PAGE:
Energy and Material Efficiency Improvements, Compliance Strategies, and Investments in Resource Efficiency: A Cross-Country Study

This paper empirically studies the relationship between different compliance strategies concerning environmental legislation and intentions of entrepreneurs to increase their firms’ material and energy efficiency in the next two years. Moreover, I examine the relationship between such intentions and the extent to which entrepreneurs are satisfied with past investments in resource efficiency improvements. Using data covering small and medium-sized enterprises from 36 countries from 2013, this study also explores the institutional framework regarding the stringency and enforcement of national environmental regulations. The results based on the total sample indicate that entrepreneurs who are more satisfied with past resource efficiency investments and who follow a strategy which goes beyond compliance are more likely to intend material and energy efficiency improvements in the future. The results further suggest that entrepreneurs translate their pro-environmental attitudes into intentions to reduce their demand for energy but not their demand for materials.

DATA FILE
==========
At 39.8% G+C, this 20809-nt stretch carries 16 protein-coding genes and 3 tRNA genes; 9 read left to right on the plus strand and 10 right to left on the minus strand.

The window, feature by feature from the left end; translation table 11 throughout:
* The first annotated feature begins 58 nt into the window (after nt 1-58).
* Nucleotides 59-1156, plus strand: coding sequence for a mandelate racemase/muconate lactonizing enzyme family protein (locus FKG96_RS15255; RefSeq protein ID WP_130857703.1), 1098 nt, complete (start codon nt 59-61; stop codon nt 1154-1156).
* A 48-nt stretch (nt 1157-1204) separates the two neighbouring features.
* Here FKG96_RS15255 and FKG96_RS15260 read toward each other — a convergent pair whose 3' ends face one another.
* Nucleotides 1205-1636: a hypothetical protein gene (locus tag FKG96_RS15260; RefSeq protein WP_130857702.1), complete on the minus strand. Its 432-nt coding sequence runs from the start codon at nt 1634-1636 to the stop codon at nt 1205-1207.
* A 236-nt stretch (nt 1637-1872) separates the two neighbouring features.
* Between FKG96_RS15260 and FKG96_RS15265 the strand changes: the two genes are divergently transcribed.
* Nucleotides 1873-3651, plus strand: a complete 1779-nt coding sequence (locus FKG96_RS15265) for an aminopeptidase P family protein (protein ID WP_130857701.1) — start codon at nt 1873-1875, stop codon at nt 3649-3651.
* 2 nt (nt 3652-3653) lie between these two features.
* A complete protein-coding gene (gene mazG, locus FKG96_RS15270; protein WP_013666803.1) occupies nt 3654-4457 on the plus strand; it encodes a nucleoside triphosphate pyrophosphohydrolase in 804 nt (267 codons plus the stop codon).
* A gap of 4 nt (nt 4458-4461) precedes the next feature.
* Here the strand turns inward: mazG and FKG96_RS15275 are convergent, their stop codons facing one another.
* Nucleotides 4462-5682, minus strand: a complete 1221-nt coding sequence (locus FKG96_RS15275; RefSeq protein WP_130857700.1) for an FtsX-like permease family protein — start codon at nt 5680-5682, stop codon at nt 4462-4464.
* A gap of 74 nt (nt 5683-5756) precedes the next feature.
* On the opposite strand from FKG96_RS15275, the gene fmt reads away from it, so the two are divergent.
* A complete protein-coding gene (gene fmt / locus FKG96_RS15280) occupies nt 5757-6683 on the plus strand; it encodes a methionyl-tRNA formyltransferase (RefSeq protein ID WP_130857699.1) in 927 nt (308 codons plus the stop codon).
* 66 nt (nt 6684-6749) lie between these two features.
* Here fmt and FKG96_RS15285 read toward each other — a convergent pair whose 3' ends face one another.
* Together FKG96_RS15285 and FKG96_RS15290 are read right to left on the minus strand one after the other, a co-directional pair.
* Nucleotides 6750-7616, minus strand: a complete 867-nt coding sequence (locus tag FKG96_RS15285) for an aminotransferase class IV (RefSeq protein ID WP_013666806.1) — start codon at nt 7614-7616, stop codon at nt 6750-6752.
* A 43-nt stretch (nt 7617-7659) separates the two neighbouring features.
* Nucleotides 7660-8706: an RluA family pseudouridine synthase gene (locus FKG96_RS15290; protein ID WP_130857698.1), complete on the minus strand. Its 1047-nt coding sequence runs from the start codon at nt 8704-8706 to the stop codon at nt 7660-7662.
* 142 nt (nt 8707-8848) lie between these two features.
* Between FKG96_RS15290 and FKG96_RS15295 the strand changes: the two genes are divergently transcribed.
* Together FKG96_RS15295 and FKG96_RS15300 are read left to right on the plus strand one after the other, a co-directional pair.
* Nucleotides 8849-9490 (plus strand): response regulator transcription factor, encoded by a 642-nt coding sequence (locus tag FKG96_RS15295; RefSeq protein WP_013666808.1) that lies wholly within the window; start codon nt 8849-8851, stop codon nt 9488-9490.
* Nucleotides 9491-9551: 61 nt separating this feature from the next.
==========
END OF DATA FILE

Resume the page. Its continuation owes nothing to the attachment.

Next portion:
Furthermore, the results based on subgroup analyses also point to decreasing marginal productivities of resource efficiency investments.


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